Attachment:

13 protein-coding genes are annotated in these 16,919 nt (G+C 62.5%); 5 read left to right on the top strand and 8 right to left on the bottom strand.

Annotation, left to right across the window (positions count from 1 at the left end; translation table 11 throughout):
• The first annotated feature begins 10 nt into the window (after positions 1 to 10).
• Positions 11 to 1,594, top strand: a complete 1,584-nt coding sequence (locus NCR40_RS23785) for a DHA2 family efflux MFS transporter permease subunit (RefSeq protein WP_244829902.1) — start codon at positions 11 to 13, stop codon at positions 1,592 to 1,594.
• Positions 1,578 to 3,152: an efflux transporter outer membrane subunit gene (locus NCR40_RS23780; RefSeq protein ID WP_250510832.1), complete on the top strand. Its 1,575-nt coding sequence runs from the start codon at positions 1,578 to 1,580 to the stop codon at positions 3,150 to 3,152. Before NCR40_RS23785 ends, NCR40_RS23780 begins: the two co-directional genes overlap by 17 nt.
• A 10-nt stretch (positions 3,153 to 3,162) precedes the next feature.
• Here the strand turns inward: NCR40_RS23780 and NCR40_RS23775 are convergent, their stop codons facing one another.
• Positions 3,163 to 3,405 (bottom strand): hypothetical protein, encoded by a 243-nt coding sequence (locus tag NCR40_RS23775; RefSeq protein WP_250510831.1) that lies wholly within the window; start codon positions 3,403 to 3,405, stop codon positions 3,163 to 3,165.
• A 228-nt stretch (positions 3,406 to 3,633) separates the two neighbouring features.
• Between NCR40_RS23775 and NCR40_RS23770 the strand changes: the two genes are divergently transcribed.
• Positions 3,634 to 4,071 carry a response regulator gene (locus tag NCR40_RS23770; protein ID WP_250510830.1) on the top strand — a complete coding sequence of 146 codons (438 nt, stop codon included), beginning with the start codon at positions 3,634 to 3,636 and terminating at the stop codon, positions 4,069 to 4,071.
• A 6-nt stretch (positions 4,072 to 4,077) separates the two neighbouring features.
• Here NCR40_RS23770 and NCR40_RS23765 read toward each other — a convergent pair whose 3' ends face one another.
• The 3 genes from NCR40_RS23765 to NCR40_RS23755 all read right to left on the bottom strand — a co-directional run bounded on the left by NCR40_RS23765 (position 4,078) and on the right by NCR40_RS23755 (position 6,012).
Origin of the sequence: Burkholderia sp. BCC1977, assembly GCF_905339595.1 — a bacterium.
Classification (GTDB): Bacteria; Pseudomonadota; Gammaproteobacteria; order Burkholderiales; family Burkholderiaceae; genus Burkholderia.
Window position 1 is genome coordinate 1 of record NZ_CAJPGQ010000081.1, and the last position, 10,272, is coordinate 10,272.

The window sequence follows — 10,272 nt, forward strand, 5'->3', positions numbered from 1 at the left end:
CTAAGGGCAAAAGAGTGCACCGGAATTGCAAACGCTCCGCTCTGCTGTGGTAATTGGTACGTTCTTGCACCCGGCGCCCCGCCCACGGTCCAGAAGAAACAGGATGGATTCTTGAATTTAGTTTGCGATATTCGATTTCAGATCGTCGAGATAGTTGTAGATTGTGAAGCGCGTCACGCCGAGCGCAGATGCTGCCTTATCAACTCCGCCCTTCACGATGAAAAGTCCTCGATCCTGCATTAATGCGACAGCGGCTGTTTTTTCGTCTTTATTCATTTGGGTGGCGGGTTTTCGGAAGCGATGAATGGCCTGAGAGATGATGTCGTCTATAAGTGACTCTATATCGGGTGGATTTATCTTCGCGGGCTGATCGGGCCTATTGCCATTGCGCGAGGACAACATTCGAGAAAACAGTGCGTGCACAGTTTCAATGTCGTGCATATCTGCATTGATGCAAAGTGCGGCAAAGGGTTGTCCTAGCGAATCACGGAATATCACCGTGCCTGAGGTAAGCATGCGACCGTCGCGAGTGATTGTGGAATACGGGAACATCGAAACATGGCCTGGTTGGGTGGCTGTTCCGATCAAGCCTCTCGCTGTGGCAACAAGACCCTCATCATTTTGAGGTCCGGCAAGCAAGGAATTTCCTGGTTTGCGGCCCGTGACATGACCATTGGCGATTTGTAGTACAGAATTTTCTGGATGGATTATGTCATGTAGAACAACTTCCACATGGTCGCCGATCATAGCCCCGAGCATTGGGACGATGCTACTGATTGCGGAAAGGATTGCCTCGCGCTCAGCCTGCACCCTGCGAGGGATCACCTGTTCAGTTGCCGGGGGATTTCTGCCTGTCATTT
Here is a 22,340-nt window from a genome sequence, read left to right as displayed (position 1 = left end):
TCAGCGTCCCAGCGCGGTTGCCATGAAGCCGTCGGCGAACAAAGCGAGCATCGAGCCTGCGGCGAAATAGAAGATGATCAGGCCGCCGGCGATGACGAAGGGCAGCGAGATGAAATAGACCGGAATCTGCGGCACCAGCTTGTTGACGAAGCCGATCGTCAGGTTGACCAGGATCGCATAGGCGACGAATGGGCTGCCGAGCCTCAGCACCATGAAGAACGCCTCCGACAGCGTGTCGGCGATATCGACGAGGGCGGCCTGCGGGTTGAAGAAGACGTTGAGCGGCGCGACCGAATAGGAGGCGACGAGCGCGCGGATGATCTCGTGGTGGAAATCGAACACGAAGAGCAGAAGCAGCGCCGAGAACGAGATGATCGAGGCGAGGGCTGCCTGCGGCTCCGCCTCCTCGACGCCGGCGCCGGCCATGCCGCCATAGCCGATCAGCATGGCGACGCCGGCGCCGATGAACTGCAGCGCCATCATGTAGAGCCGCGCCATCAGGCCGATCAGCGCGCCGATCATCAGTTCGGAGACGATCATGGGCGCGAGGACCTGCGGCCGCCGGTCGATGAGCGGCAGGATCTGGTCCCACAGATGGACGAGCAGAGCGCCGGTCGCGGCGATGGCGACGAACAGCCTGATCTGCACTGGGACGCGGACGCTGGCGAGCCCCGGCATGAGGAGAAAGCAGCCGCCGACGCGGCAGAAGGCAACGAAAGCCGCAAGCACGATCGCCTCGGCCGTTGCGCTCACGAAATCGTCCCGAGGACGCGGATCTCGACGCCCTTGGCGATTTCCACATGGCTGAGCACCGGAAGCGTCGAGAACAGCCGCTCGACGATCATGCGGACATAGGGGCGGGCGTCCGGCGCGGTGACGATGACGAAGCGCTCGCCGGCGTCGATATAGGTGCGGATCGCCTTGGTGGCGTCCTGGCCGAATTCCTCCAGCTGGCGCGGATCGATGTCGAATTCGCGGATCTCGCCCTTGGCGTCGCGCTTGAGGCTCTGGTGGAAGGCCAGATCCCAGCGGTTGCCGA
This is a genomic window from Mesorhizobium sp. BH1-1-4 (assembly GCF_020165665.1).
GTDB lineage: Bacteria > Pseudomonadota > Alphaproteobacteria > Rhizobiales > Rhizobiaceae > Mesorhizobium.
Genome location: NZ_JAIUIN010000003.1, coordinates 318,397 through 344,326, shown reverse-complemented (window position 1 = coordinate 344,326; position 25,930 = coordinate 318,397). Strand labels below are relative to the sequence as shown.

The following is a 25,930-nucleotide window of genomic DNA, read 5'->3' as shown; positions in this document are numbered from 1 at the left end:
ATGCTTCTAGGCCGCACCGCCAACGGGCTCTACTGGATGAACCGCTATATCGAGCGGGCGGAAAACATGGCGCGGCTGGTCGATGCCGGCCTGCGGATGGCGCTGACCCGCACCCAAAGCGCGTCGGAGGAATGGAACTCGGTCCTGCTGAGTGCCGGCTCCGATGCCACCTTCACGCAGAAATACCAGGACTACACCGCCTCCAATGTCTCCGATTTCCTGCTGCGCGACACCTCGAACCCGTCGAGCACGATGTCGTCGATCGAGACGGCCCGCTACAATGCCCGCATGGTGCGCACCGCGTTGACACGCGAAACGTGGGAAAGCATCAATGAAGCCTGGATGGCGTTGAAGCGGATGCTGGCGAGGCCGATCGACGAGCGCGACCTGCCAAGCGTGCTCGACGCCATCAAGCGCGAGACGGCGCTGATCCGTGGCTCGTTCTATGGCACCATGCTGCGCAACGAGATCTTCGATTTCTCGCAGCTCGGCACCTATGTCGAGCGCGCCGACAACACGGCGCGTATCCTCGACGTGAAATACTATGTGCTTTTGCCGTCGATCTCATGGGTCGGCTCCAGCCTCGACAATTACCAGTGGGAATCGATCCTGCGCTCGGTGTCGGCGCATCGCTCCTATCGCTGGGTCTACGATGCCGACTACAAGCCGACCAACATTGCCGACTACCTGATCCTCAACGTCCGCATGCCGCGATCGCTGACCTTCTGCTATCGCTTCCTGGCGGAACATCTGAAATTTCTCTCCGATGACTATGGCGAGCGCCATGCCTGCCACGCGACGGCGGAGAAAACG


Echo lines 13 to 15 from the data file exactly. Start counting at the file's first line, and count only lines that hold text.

• Here NCR40_RS23770 and NCR40_RS23765 read toward each other — a convergent pair whose 3' ends face one another.
• The 3 genes from NCR40_RS23765 to NCR40_RS23755 all read right to left on the bottom strand — a co-directional run bounded on the left by NCR40_RS23765 (position 4,078) and on the right by NCR40_RS23755 (position 6,012).
Origin of the sequence: Burkholderia sp. BCC1977, assembly GCF_905339595.1 — a bacterium.